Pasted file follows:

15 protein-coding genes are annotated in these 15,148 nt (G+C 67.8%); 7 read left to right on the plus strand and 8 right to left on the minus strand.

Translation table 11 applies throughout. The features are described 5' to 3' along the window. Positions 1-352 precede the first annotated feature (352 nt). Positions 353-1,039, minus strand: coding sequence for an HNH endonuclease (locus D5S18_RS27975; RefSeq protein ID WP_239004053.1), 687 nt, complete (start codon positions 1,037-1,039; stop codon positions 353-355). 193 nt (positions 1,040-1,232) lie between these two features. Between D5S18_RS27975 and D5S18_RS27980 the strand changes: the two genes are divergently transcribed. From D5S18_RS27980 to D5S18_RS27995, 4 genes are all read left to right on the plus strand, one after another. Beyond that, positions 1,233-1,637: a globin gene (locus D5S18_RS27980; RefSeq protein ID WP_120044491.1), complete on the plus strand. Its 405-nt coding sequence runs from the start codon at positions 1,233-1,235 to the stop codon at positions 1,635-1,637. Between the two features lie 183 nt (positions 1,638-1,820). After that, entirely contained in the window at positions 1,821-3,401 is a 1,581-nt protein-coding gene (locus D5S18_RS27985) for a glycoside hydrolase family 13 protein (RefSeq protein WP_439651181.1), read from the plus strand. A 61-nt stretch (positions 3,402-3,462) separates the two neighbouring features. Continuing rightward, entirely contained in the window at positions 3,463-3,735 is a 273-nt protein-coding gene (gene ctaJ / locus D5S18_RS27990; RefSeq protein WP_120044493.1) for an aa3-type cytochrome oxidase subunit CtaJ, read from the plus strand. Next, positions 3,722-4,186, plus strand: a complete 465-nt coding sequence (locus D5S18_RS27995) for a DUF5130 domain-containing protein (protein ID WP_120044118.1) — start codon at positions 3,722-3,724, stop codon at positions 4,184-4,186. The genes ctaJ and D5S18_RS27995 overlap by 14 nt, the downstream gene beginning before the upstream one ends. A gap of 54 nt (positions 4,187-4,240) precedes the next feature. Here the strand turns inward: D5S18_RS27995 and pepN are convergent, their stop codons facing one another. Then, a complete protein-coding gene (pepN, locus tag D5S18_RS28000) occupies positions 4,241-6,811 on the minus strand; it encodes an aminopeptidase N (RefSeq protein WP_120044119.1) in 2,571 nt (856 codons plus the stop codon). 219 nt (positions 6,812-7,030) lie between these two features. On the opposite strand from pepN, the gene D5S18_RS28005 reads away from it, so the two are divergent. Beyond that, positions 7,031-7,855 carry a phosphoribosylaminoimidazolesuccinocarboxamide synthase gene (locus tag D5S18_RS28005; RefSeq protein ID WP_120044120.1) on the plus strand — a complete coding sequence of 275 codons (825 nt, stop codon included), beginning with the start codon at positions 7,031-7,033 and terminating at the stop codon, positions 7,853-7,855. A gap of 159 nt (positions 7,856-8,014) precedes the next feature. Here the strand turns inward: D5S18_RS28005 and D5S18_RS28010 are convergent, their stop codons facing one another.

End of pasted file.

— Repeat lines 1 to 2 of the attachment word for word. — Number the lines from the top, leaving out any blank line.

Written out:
15 protein-coding genes are annotated in these 15,148 nt (G+C 67.8%); 7 read left to right on the plus strand and 8 right to left on the minus strand.

Translation table 11 applies throughout. The features are described 5' to 3' along the window. Positions 1-352 precede the first annotated feature (352 nt). Positions 353-1,039, minus strand: coding sequence for an HNH endonuclease (locus D5S18_RS27975; RefSeq protein ID WP_239004053.1), 687 nt, complete (start codon positions 1,037-1,039; stop codon positions 353-355). 193 nt (positions 1,040-1,232) lie between these two features. Between D5S18_RS27975 and D5S18_RS27980 the strand changes: the two genes are divergently transcribed. From D5S18_RS27980 to D5S18_RS27995, 4 genes are all read left to right on the plus strand, one after another. Beyond that, positions 1,233-1,637: a globin gene (locus D5S18_RS27980; RefSeq protein ID WP_120044491.1), complete on the plus strand. Its 405-nt coding sequence runs from the start codon at positions 1,233-1,235 to the stop codon at positions 1,635-1,637. Between the two features lie 183 nt (positions 1,638-1,820). After that, entirely contained in the window at positions 1,821-3,401 is a 1,581-nt protein-coding gene (locus D5S18_RS27985) for a glycoside hydrolase family 13 protein (RefSeq protein WP_439651181.1), read from the plus strand. A 61-nt stretch (positions 3,402-3,462) separates the two neighbouring features. Continuing rightward, entirely contained in the window at positions 3,463-3,735 is a 273-nt protein-coding gene (gene ctaJ / locus D5S18_RS27990; RefSeq protein WP_120044493.1) for an aa3-type cytochrome oxidase subunit CtaJ, read from the plus strand. Next, positions 3,722-4,186, plus strand: a complete 465-nt coding sequence (locus D5S18_RS27995) for a DUF5130 domain-containing protein (protein ID WP_120044118.1) — start codon at positions 3,722-3,724, stop codon at positions 4,184-4,186. The genes ctaJ and D5S18_RS27995 overlap by 14 nt, the downstream gene beginning before the upstream one ends. A gap of 54 nt (positions 4,187-4,240) precedes the next feature. Here the strand turns inward: D5S18_RS27995 and pepN are convergent, their stop codons facing one another. Then, a complete protein-coding gene (pepN, locus tag D5S18_RS28000) occupies positions 4,241-6,811 on the minus strand; it encodes an aminopeptidase N (RefSeq protein WP_120044119.1) in 2,571 nt (856 codons plus the stop codon). 219 nt (positions 6,812-7,030) lie between these two features. On the opposite strand from pepN, the gene D5S18_RS28005 reads away from it, so the two are divergent. Beyond that, positions 7,031-7,855 carry a phosphoribosylaminoimidazolesuccinocarboxamide synthase gene (locus tag D5S18_RS28005; RefSeq protein ID WP_120044120.1) on the plus strand — a complete coding sequence of 275 codons (825 nt, stop codon included), beginning with the start codon at positions 7,031-7,033 and terminating at the stop codon, positions 7,853-7,855. A gap of 159 nt (positions 7,856-8,014) precedes the next feature. Here the strand turns inward: D5S18_RS28005 and D5S18_RS28010 are convergent, their stop codons facing one another.